At Optima®, we have a keen appreciation for the confluence of form and function in architecture. It is with this sense of admiration that we turn our spotlight to a piece of Chicago’s history that is as breathtaking as it is groundbreaking. This iconic gem, standing sentinel over the city, is none other than the Ceres sculpture, an embodiment of Modernist art and a testament to the vision and talent of Modernist American sculptor, John Bradley Storrs.
Born in Chicago in 1885, John Storrs was a sculptor who left an indelible mark on the world of American Modernism. Schooled at some of the finest art institutions, including the Pennsylvania Academy of Fine Arts, the School of the Art Institute of Chicago, and the Académie Julian in Paris, Storrs’ work blends the classical with the modern, and the human with the industrial.
His contribution to the Modernist movement was unique in its ability to bridge contrasting worlds. His work was firmly grounded in the traditional forms of sculpture, yet boldly embraced the dynamism and aesthetic of the burgeoning machine age. His sculptures captured the soul of a society caught in a transformative period with the comforts of the old world, giving way to promises of the new.
Perhaps nowhere is this more apparent than in Storrs’s iconic Ceres sculpture. Perched atop the Chicago Board of Trade Building, rising majestically at the southern end of the LaSalle Street canyon, Ceres is a tribute to the Roman goddess of agriculture — a fitting emblem for a building that was home to the largest grain exchange in the United States.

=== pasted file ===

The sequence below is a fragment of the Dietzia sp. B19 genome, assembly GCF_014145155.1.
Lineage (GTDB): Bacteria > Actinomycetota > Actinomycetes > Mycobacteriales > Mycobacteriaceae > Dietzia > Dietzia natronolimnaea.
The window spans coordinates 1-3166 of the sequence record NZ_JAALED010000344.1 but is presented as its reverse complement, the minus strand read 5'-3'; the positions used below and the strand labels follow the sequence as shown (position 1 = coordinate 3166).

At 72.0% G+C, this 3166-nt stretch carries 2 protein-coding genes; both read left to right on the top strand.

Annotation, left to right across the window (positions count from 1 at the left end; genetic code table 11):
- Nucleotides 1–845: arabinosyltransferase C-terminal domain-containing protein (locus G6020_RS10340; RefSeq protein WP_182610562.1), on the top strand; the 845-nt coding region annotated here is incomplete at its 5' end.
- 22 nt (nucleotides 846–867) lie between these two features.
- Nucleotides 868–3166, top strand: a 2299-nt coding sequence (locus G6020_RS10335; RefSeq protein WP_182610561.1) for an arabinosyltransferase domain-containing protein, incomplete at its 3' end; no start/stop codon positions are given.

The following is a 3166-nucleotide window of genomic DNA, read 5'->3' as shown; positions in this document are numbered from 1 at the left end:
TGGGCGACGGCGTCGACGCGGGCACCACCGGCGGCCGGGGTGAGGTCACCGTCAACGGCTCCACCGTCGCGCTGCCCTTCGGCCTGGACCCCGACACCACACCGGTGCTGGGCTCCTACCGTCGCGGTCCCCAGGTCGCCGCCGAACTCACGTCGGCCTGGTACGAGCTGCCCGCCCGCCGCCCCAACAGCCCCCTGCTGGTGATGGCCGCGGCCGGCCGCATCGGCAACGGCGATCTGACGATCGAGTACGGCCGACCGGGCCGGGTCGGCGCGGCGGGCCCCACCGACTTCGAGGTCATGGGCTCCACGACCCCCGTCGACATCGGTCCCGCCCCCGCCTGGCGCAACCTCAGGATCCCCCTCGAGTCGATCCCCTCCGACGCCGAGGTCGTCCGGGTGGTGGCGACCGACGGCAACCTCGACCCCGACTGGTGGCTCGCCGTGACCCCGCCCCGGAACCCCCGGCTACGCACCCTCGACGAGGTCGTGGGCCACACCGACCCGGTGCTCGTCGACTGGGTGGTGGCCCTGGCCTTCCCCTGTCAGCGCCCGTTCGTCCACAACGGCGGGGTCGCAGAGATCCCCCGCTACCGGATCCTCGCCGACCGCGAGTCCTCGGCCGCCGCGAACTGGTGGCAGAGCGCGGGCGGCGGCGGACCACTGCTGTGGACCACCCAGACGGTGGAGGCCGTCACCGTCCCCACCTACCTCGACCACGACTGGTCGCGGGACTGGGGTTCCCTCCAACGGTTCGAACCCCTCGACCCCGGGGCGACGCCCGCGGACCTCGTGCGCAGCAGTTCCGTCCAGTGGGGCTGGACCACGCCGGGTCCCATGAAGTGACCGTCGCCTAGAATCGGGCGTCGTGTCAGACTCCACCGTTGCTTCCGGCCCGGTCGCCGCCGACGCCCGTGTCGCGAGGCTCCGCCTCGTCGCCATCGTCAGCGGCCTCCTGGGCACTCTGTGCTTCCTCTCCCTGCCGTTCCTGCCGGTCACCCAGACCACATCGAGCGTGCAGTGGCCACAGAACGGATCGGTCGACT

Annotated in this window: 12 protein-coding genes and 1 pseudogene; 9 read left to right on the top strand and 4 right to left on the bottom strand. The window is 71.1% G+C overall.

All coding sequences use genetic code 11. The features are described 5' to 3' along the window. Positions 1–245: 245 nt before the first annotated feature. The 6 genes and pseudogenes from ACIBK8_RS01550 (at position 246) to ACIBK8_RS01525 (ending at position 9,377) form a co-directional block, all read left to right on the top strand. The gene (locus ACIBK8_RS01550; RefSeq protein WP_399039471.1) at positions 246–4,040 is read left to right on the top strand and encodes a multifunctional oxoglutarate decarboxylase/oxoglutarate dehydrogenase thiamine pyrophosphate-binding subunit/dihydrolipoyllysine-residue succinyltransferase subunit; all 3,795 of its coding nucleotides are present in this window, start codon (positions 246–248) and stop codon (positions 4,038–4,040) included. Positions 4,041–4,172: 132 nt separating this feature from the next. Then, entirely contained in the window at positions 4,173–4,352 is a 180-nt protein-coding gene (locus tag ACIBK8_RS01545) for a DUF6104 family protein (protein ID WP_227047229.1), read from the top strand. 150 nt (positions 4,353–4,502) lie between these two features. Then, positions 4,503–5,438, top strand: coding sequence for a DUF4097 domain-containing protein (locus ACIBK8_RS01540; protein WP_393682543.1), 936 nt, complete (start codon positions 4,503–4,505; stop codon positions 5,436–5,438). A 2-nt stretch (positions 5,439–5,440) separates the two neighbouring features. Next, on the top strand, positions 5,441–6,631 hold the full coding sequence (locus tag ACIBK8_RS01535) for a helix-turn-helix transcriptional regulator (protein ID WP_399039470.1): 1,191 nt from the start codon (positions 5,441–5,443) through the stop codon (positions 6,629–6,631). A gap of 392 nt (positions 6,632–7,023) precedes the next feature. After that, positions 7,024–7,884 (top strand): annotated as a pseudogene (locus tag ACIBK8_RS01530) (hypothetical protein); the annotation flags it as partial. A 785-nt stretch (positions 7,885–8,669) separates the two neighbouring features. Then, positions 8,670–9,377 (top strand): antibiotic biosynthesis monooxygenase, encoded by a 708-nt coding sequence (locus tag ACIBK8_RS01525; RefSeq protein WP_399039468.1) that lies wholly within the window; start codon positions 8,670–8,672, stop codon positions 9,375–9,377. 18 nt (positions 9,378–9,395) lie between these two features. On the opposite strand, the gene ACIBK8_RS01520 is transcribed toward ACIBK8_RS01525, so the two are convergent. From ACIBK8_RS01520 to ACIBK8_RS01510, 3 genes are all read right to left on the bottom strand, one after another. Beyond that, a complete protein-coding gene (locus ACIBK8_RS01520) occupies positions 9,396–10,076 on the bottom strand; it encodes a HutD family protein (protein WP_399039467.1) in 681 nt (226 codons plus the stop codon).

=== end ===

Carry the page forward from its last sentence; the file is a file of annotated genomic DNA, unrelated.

This 31-foot figure, however, is no ordinary depiction of a goddess. Storrs deviated from the typical portrayal of deities in classical realism. Instead, he rendered her in a form that was abstract and streamlined, reflecting the popular Art Deco style of the 1930s. This faceless figure, devoid of any discernible features, was a deliberate departure from tradition. Storrs recognized that from the ground, the details of Ceres’s face would be lost. In response, he sought to create a silhouette, an impression, something that would be striking against the backdrop of the Chicago skyline.
Initially, the abstract representation of Ceres drew mixed reactions. However, over the years, it has come to be celebrated as an integral part of Chicago’s architectural landscape — a symbol of the city and a beacon of the Art Deco era.
We are endlessly fascinated by the harmonious architectural aesthetics and symbolic functionality found in Ceres. This beloved Chicago icon remains a timeless testament to Storrs’ profound creativity, encapsulating the spirit of Modernism, standing as a monument to an era that dared to redefine the rules of art and architecture.